February 19, 2019

Career Path: Chris Roberts, Product Manager at BCG - Product Business Unit

What do the career path and day-in-the-life look like for a Product Manager at BCG?

We connected with Chris Roberts to find out.

Also, BCG is hiring! Click here for all of the company's job openings.

Where did you go to college and what was your major?  Did you know what you wanted to do upon entering school?

I grew up on Dartmouth’s campus (in rural New Hampshire – my dad was part of the faculty). As a kid, he would bring me around to the engineering research labs so that I could check out the ongoing projects; he hoped it would stoke my interest in the potential of technology. Though I wasn’t quite ready to build solar cars or robotic operating arms, I was inspired to write my first computer program. The program was simple and created a half-dozen pairs of feet that would walk around my dad’s computer. They also had the unfortunate side effect of causing him to lose several major presentations. I took this interest – and some more maturity - and headed to Colby College where I studied economics and computer science. Though I didn’t know exactly what I wanted to do upon entering school, I knew that I when I left, I wanted to become part of a start-up that would make a big impact doing something cool in technology.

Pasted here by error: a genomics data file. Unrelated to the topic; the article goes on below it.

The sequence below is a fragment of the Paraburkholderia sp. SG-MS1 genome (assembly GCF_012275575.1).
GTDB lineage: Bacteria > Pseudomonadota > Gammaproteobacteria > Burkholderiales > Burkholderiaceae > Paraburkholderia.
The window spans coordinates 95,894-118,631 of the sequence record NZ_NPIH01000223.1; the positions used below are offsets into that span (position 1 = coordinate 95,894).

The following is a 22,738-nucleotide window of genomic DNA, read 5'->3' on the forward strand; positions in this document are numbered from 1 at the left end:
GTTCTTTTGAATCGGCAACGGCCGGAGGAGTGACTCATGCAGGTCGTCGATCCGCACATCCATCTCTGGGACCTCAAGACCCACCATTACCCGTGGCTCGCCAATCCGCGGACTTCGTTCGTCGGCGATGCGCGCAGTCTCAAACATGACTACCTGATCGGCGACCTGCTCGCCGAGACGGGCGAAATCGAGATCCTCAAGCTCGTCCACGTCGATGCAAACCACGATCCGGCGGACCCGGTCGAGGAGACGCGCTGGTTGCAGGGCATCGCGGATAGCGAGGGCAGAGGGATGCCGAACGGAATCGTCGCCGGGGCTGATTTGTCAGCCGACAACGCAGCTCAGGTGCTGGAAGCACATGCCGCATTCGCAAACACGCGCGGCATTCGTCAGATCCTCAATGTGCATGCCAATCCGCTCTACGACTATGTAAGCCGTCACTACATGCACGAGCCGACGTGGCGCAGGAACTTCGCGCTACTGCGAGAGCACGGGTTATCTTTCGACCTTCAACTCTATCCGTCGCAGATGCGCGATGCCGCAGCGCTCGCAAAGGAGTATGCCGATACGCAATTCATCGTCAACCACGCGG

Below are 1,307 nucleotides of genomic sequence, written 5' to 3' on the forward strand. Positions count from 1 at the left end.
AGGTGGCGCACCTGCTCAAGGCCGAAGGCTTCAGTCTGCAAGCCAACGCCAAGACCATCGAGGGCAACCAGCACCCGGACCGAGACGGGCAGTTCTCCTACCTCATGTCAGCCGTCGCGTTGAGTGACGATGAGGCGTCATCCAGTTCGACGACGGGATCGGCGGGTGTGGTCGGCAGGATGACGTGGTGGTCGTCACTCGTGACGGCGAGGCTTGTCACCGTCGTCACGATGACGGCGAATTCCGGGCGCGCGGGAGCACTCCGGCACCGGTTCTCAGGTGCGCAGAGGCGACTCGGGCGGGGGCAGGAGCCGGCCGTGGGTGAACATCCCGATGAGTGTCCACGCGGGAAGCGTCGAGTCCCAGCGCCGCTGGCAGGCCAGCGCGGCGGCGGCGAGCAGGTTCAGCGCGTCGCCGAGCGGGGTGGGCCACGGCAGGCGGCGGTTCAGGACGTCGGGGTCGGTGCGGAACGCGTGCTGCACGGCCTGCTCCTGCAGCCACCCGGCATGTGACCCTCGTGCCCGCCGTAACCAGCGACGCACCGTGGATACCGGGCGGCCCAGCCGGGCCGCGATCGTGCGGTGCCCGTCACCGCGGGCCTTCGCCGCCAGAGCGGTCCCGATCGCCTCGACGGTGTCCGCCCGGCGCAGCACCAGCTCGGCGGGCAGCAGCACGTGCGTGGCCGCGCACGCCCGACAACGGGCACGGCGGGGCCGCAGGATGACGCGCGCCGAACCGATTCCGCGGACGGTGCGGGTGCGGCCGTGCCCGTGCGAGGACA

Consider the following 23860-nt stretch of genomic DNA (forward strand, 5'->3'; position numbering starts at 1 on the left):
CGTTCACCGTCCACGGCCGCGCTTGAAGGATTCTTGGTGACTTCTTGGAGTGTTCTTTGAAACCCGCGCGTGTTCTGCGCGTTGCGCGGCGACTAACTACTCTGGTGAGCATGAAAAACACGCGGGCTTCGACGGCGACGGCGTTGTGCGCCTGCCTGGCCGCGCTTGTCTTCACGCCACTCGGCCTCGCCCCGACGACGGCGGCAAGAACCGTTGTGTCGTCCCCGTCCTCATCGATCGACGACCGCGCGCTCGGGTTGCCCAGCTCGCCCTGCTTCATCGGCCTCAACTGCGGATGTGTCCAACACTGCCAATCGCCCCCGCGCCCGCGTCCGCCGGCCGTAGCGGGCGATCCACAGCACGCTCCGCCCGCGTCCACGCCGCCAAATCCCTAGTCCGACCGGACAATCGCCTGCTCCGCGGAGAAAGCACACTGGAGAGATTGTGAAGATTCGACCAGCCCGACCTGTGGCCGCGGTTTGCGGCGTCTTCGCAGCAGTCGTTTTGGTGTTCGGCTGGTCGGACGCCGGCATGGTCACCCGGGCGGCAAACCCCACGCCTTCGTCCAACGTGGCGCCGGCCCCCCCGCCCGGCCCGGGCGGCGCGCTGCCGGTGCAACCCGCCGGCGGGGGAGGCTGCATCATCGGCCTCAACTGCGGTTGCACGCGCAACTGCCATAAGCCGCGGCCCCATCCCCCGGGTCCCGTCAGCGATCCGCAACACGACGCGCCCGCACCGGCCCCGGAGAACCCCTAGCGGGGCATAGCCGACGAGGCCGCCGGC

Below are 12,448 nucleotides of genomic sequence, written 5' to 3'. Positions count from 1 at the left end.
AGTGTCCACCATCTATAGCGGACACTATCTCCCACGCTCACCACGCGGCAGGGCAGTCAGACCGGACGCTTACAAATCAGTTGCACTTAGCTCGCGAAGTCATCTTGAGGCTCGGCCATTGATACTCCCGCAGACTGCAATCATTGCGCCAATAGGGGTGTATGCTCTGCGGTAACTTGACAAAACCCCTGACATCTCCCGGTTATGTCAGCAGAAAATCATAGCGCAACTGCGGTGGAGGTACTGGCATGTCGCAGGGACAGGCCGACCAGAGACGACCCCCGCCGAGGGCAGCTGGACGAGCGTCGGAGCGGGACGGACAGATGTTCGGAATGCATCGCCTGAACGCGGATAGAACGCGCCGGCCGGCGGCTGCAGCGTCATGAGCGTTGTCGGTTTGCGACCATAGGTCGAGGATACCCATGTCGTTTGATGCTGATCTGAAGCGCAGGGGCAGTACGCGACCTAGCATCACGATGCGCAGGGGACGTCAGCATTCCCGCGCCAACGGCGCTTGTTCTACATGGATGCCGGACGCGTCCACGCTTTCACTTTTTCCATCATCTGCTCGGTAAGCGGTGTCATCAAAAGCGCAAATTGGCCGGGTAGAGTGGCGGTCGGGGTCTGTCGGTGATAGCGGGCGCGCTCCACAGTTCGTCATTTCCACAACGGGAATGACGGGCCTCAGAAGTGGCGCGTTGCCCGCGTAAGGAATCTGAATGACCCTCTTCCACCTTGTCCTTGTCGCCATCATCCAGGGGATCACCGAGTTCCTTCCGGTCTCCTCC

What was your first job out of college?

My first job out of college was at an early-stage fintech company in Boston that helped hedge funds trade faster and smarter than their competitors. I wore a variety of hats and learned the ropes of how to build software, operate tech companies, interact with clients, and generally hack my way through the weeds of the corporate world. I also learned how big of an impact even the most simple of products could have on clients and how easy it was to disrupt major industry players. It was mesmerizing to me to see this, and I knew I had landed in the right place.

How did your prior experience set you up for success in terms of your current position?

The straight-forward answer is that my time at tech companies taught me the building blocks of product management (how to build software, run products, incubate new ideas, manage cross-functional teams, manage clients, build business plans, build investment theses, manage finances, etc…). The nuanced answer, though, is that my experiences threw me into the deep end of the pool time and time again. Sometimes I succeeded and swam, others I failed and sank (and that’s okay). In the end, though, I started to figure out how to hustle, grind things out and find a solution, and stay positive.

Can you share the high-level responsibilities of your position at BCG’s Product Business Unit?